If your dry mouth has been going on for a few weeks, it may be an early sign of Sjogren’s (pronounced show-grins) syndrome. This autoimmune disease gets its name from the Swedish eye doctor who discovered it in the 1930s. It typically targets the tear and saliva glands but can affect many organs and body systems if it’s not diagnosed and treated.
Up to four million Americans have been diagnosed with Sjogren’s, making it the most common autoimmune disease. While it can affect people at any age, symptoms usually pop up between ages 45 and 55. Nine out of 10 Sjogren’s patients are women.
Common Symptoms, Tough Diagnosis
Many Sjogren’s patients go undiagnosed for years because the symptoms can vary from person to person or look like a variety of other conditions, from menopause to fibromyalgia. While there’s no one definitive test for Sjogren’s, doctors use a combination of medical history, physical exam, eye and mouth tests, and blood tests.
Chronic dry mouth is the most common symptom of Sjogren’s. If you’ve been experiencing a chalky, cottony feeling in your mouth for several weeks, your salivary glands may not be doing their job. Going without treatment can make matters worse. Sjogren’s patients can have trouble talking, chewing, or swallowing without added lubrication. The prolonged dryness can lead to a sore or cracked tongue, dry peeling lips, increased dental decay, and acid reflux. Changes in your sense of taste or smell can also be signs of Sjogren’s.
Dry or irritated eyes are another major sign that your endocrine (moisture-making) glands are in trouble. Redness, a sandy or gritty feeling in the eyes, itchiness, and light sensitivity can all point to problems with your tear ducts as a result of Sjogren’s. If left untreated, decreased tearing can increase your risk for infections around the eye and may cause damage to the cornea.
Because Sjogren’s is a systemic disease, it can cause complications throughout the body. Joint pain and stiffness with mild swelling can flare up. Rashes on the arms and legs related to inflammation in small blood vessels and inflammation in the lungs, liver, and kidneys may occur rarely and be tough to diagnose. Chronic exhaustion is a common complaint. Some patients also describe numbness, tingling, and weakness.
Olympic and professional tennis champ Venus Williams first sought treatment when she began to feel fatigued and out of breath no matter how hard she worked. “My symptoms got progressively worse, to the point where I couldn’t play professional tennis anymore,” she told Prevention magazine. Still, it took seven years for her to be properly diagnosed.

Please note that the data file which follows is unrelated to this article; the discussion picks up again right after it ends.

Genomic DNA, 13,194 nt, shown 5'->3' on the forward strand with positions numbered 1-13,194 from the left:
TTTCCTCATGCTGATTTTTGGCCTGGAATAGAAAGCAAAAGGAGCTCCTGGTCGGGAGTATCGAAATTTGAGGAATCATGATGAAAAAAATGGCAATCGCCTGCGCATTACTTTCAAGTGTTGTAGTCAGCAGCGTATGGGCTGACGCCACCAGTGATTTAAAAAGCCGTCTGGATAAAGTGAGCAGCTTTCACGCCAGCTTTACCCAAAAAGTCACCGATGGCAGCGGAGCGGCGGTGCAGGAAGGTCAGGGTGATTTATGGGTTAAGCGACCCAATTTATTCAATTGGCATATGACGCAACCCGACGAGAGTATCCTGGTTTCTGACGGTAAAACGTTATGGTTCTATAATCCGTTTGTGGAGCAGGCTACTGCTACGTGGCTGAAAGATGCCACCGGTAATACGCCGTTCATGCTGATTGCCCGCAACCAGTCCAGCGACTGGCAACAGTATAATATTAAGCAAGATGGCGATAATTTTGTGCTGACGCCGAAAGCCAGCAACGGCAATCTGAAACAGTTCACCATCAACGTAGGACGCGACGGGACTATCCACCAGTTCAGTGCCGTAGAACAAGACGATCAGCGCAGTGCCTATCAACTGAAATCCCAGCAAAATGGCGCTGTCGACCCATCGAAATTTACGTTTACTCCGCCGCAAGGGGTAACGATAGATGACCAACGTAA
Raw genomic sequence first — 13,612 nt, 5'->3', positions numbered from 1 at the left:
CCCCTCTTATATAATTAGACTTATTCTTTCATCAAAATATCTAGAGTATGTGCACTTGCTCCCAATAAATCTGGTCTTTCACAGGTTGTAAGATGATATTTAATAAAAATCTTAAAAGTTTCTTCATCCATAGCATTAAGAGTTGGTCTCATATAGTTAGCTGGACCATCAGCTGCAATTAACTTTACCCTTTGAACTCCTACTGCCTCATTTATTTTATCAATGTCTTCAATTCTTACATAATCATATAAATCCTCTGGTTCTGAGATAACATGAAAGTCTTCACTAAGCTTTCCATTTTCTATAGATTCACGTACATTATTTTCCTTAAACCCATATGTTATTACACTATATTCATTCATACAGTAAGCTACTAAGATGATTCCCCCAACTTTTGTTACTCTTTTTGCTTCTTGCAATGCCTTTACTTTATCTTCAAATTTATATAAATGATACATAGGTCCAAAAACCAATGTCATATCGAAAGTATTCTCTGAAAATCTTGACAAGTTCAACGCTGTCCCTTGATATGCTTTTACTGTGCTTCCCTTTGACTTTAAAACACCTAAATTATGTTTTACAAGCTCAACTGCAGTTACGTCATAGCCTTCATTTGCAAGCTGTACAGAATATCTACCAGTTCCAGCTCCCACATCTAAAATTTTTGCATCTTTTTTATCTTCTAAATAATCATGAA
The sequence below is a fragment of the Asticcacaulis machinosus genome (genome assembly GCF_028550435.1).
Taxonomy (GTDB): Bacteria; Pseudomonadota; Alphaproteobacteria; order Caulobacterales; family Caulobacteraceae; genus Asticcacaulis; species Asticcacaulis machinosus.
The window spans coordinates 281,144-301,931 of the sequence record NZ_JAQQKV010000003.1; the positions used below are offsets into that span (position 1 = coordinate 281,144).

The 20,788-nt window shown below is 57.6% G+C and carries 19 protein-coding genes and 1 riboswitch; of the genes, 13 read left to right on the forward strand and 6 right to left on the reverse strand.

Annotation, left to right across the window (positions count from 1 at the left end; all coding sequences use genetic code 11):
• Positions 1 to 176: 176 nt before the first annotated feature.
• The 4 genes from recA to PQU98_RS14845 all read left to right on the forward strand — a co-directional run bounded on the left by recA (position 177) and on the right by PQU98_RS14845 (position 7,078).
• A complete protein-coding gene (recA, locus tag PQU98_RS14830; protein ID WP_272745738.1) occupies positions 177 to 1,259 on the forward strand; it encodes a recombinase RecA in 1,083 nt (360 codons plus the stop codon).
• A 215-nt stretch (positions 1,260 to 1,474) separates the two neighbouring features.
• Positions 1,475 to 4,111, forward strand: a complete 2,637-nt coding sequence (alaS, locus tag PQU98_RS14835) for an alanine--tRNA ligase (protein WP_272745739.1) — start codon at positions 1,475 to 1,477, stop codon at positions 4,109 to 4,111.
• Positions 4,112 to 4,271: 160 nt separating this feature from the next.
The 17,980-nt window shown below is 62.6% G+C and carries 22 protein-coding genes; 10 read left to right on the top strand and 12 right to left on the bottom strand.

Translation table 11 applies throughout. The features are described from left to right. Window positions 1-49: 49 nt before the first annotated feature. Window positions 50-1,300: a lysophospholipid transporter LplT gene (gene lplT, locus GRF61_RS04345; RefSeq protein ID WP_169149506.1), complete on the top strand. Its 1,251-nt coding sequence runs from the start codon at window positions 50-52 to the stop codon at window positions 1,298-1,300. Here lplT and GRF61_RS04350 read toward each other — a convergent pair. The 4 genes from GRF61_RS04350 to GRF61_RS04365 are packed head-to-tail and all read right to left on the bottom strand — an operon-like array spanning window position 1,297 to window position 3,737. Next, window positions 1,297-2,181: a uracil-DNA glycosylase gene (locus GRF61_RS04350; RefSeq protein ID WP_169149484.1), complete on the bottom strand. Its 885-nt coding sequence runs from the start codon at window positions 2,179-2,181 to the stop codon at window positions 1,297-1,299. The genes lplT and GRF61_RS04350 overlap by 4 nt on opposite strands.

Symptoms may continue as mild discomfort gets worse, or in rare cases it may disappear altogether. But if you’re experiencing symptoms, it’s important to take care of them and seek help to prevent complications. Rheumatologists are the specialists who treat and manage autoimmune diseases such as Sjogren’s syndrome. Other specialists, including ophthalmologists, optometrists, and dentists, can help identify and relieve specific symptoms.
To manage Sjogren’s, you may need to treat each of the following symptoms separately.
Your eye doctor can recommend what’s best for you based on your pattern of dryness and fluid production in the eye. Here are some common ways to treat dry eyes.
Preserve your natural tears
Air and wind can dry out your eyes. Consider using shields fitted to the side of glasses, goggles, or wraparound sunglasses to help reduce the evaporation of tears.
Use artificial tears
Many different solutions are available both over the counter and by prescription. An eye ointment can provide moisture overnight. Just be sure to use a small amount to keep from blocking tear ducts.
Ask about punctal occlusion
An eye doctor can perform this simple procedure to insert tiny plugs to block tear drainage.
The trick here is to keep moisture in your mouth, which will help stave off other complications of reduced saliva production.
Suck or chew on something
Simply sucking on sugar-free candy or lozenges or chewing sugar-free gum can stimulate the flow of saliva. Products that contain xylitol can help reduce the risk for tooth decay.
Hydrating throughout the day is an easy and effective treatment for dry mouth. You can also rinse your mouth frequently with water or an alcohol-free mouth rinse to soothe your oral cavity.
Ask your doctor about medications
Medicines such as pilocarpine or cevimeline can help increase saliva production.
For intermittent flare-ups, over-the-counter pain relievers such as acetaminophen or nonsteroidal anti-inflammatory drugs (NSAIDs) such as ibuprofen may give you the relief you need. If the joint pain is more long-lasting, prescription NSAIDs can offer longer-term relief.
While there’s no cure for Sjögren’s syndrome, early diagnosis and treatment can help stave off debilitating symptoms that can hamper your quality of life. In a survey of 3,000 Sjogren’s patients, researchers found that for most patients the disease impacts at least one area of their day-to-day lives, and on average Sjogren’s patients use nine treatments or medications to help with their symptoms. Learn as much as possible about the disease process and keep up to date with routine follow-up care to help stay on top of symptoms.